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I’m getting a divorce. What’s a decree nisi?

A decree nisi is a document from the court that confirms you are able to end your marriage through a divorce.

Once the respondent has been served with the petition (this can be done by process servers if they refuse) then the decree nisi can be applied for. If the grounds of the petition are accepted the decree nisi will then be pronounced in court. However, if your spouse contests the decree nisi then you will need to go to court to argue your case in front of a judge. The judge will then make the decision whether or not to grant the decree nisi.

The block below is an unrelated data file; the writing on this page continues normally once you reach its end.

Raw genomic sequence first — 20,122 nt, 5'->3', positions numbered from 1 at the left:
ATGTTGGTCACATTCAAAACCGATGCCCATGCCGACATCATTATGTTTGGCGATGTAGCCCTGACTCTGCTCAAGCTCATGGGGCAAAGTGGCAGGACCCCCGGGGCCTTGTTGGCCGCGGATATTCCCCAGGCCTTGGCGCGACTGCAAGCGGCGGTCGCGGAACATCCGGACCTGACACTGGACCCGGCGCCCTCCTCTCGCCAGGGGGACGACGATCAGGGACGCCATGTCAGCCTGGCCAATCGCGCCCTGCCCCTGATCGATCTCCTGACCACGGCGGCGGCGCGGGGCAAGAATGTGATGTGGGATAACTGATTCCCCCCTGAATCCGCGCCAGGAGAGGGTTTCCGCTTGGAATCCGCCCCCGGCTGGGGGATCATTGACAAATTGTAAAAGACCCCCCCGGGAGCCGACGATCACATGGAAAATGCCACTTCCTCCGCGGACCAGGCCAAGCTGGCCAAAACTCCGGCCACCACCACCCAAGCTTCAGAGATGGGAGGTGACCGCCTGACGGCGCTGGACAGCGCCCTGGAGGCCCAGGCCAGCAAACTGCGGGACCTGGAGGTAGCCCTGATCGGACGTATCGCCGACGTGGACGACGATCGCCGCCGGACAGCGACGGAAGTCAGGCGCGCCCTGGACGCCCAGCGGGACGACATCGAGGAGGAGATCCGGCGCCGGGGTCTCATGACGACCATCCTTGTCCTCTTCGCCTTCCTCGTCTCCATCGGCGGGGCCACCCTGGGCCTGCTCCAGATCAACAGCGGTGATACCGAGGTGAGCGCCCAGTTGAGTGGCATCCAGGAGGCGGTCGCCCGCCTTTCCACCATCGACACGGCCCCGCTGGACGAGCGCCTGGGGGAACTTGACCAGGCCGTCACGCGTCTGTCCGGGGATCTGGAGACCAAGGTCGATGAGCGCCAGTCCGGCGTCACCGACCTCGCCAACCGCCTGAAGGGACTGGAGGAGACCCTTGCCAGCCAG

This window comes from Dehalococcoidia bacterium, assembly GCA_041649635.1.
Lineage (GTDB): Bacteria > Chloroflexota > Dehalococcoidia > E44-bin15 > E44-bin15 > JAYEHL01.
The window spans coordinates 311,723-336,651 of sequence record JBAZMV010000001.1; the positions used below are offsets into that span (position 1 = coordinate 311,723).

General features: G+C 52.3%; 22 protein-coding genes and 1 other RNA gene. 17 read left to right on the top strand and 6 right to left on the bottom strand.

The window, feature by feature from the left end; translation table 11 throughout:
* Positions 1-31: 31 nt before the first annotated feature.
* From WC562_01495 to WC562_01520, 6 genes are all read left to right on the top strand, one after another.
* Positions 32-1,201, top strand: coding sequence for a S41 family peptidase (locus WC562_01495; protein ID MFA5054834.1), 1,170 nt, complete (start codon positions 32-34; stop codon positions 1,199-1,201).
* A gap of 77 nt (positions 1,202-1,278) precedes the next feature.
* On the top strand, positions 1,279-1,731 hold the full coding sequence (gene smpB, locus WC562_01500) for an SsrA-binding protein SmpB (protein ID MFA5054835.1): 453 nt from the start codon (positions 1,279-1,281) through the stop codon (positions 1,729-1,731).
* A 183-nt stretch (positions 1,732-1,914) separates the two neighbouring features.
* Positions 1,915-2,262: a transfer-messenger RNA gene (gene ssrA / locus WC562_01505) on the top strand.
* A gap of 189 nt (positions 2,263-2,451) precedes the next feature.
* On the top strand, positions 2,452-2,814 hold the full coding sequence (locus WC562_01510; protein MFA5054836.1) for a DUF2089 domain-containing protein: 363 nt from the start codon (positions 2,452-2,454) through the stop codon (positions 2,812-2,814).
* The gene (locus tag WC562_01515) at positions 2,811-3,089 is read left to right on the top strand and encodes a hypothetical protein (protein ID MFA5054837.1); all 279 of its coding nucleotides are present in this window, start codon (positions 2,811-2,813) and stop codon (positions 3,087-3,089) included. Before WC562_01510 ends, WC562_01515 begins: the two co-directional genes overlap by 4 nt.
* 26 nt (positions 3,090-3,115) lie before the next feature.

Once the decree nisi is granted, the court will then make an order in relation to finances and once this is agreed the decree absolute will be applied for. It is when the decree absolute is finalised that the marriage is officially over. The decree absolute has to be applied for at least 6 weeks and 1 day after the decree nisi is pronounced but this can take much longer if there is a complex financial settlement, for example if you are a high net worth individual with pension funds and investments spread out across the world. As a general guide we normally say that a divorce takes around four to six months but can take much longer.

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